Huge pages part 1 (Introduction)
Posted Feb 19, 2010 12:03 UTC (Fri) by farnz
In reply to: Huge pages part 1 (Introduction)
Parent article: Huge pages part 1 (Introduction)
What you really want (but it's difficult to do sanely on x86) is transparent huge pages. Where possible, the kernel gives you continguous physical pages for continguous virtual pages, and it transparently converts suitable sets of continguous virtual pages to the next size of mapping up when it can do so, and splits large mappings into the next size down when they're not in use, or when there's memory pressure.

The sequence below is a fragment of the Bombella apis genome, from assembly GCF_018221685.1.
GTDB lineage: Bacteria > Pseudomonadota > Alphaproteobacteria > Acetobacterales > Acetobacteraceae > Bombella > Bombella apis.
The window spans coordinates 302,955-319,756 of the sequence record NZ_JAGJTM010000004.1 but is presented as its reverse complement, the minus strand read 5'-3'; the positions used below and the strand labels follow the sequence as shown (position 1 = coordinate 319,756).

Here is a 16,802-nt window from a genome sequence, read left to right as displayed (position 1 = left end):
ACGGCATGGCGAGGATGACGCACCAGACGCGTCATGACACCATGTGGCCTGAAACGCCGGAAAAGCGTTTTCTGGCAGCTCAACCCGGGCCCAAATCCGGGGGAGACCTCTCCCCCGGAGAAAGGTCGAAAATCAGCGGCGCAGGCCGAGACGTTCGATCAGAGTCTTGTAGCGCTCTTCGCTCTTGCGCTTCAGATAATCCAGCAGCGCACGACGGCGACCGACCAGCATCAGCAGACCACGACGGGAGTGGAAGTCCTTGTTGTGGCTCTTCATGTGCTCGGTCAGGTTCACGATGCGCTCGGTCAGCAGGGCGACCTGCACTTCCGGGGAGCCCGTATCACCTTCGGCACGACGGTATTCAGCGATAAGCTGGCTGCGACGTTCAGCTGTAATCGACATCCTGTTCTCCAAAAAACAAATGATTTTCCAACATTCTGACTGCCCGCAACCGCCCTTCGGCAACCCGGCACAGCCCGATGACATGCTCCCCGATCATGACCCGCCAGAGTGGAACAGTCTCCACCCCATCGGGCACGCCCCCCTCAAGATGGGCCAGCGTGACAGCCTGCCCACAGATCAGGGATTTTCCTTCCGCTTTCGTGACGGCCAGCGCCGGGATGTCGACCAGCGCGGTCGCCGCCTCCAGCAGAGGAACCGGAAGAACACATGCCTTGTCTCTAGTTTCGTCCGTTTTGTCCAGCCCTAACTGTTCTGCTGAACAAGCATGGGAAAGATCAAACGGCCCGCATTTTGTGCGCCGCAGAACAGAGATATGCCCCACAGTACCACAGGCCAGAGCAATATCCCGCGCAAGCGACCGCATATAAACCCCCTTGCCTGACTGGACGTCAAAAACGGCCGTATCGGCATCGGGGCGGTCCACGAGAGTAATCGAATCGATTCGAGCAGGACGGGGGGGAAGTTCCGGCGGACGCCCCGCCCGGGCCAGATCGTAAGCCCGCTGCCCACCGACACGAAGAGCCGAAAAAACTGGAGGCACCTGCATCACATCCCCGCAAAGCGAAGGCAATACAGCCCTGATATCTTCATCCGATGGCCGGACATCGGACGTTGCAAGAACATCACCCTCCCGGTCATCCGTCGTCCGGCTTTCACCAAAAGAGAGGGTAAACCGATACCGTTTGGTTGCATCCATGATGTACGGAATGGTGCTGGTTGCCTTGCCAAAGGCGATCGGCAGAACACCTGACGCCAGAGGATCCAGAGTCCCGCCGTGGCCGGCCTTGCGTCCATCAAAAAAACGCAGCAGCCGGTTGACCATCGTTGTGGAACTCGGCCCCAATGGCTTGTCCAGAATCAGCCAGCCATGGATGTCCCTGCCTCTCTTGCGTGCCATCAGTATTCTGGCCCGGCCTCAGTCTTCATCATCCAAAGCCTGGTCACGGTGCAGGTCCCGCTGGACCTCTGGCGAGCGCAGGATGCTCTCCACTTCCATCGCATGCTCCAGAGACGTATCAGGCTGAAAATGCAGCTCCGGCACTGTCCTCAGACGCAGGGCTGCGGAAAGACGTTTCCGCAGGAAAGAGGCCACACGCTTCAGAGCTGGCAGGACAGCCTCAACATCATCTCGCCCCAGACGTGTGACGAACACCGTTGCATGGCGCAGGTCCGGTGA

The pain on x86 is twofold: first, instead of getting to aggregate (e.g.) 16 4K pages into a 16K page, then 16 16K pages into a 256K page, you get to do things like aggregate 1024 4K pages into a 4M page, and 256 4M pages into a 1GB page. Second, typical x86 TLBs are split by page type; so it's not uncommon to have something like the Core 2 Duo, where you have 128 entries for 4K pages, and just 4 entries for 4M pages (Instruction TLB).
Given that split, most workloads gain more from having the kernel always in the TLB, than from evicting the kernel in favour of your own code (which would have been in the 4K page size TLB otherwise).
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